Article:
Without River Water, Rice Farmers Look to Alternative Crops
Rice has been growing in Texas since the 1800s, but for the past two years most rice farmers in Southeast Texas along the Lower Colorado River have been cut off from their usual water supplies because of the ongoing Texas drought. It’s possible they will be cut off a third time next year, leading to the question: can rice farming continue along the Lower Colorado River?
It they are cut off again next year, rice farmers on the Lower Colorado expect to lose the crop insurance benefits that have helped sustain them through the last two years without water. Some have begun planting less water-intensive alternative crops, such as sorghum and soy beans, to generate income on farms that are otherwise in economic limbo. But in this humid, once-swampy region stretching to the Gulf Coast, some rice farmers say that growing crops other than rice is not a permanently viable solution.
That’s because the conditions that make the Lower Colorado River ideal for growing rice also make it inhospitable to other crops, according to Ron Gertson, a rice farmer who chairs the Colorado Water Issues Committee.
A thick layer of clay beneath the top soil traps irrigation water, providing a saturated environment where shallow-rooted rice plants thrive. But according to Gertson, plants with deeper roots are stunted, because their roots cannot grow beyond that impenetrable clay layer.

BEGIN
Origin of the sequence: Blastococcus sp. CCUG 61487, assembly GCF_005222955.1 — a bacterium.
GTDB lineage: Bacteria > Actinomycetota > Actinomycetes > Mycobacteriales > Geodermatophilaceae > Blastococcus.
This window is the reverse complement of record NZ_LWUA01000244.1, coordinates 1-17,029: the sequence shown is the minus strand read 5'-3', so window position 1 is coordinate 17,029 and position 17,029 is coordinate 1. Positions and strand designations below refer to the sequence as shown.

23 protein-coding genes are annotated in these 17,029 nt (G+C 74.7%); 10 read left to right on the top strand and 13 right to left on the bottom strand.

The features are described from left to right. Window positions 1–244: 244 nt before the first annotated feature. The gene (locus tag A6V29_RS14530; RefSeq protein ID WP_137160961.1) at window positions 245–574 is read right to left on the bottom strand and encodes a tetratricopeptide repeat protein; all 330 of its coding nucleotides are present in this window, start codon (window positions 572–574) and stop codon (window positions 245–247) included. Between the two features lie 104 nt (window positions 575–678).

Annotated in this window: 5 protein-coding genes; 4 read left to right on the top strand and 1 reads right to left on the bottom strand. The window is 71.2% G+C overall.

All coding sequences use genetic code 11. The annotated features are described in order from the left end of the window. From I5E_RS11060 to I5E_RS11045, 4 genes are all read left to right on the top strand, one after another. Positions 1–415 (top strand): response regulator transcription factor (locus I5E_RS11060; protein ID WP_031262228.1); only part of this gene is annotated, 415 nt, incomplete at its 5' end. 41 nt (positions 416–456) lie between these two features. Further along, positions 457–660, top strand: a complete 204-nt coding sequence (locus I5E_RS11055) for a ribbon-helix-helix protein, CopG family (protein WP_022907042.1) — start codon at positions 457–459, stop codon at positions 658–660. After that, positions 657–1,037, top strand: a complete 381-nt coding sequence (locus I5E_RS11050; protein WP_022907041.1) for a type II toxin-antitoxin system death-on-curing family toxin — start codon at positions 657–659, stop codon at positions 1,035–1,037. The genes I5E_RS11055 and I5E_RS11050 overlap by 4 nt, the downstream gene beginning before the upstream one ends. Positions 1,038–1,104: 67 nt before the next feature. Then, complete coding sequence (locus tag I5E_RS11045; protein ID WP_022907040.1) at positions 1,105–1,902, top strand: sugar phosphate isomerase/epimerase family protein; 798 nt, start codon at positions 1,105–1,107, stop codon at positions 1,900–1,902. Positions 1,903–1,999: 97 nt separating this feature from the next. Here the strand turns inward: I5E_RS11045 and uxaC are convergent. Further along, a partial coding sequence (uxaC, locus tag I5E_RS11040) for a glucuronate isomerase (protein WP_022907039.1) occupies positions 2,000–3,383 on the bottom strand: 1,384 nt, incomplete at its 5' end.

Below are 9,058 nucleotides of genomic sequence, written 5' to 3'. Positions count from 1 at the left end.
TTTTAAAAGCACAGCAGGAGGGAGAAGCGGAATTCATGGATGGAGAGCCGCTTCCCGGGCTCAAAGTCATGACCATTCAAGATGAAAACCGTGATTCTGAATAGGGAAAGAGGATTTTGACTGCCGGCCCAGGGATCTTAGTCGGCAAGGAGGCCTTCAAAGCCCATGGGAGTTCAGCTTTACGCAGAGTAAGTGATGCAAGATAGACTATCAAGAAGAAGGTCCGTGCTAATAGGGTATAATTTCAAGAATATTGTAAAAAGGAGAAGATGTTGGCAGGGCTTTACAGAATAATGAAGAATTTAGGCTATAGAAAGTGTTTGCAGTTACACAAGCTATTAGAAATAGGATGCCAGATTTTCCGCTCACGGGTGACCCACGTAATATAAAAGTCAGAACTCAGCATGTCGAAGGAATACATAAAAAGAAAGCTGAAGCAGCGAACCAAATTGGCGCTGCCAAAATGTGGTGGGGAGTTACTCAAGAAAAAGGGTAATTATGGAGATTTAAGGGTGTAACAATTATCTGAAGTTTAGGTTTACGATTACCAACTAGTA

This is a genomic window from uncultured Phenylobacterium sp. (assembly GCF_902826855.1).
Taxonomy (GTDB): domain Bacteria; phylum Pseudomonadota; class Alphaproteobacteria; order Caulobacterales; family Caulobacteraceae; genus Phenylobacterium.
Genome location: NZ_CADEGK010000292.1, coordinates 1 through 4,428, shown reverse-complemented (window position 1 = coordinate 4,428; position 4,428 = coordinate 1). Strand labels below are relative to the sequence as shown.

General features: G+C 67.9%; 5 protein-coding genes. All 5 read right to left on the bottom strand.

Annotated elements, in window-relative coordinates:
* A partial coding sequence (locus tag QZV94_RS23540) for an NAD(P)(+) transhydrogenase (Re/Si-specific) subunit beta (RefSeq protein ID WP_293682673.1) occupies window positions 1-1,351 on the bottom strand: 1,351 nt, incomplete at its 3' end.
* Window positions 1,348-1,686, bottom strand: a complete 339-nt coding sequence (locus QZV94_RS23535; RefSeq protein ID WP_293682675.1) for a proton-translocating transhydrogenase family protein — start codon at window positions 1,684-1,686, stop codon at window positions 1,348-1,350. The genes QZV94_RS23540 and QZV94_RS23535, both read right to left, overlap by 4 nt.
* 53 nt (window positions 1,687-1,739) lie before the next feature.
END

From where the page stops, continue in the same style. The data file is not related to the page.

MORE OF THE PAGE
“You take corn, for example,” Gertson said. “If a corn plant is seven feet tall, its roots grow seven feet deep, typically. If you plant corn in our soil, those roots will go down to that hard clay and stop. It can’t go any further. As a result, the corn plant can’t get the nutrients and moisture that it needs from our shallow top soil. You will not see corn grown, even experimentally, in our soil type, because it’s just an idiotic thing to do.”
Nevertheless, some farmers on the Lower Colorado River are planting corn. According to Mike Burnside, a Matagorda County rice farmer, the area’s thick clay soil can be “busted” by a tractor-mounted tool called a subsoiler. The clay, once broken, holds water that allows the corn plants to grow well, without restricting the growth of their roots.
Gertson said the land is also not ideal for soy beans or sorghum, which are two alternative crops that some rice farmers planted this year. Soy beans can sour and grow fungus on the Gulf Coast, because tropical depressions often bring heavy rains to the area during harvest time.
But according to Burnside, who is growing soybeans in a coastal county, that problem can be avoided by harvesting the crop before mid-August—although some soy bean varieties are not ready for harvest by then. Due to the drought, Burnside’s own soy beans are “burning up” this year.
Usually, Gertson said, sorghum plants suffer from the same problem as corn–their roots, though not as deep, are restricted by clay. (Subsoilers could also address this problem.) This year, however, light summer rains have kept sorghum plants’ roots from drying out in the top soil, and “record-high” sorghum prices have made the crop an unusually attractive option.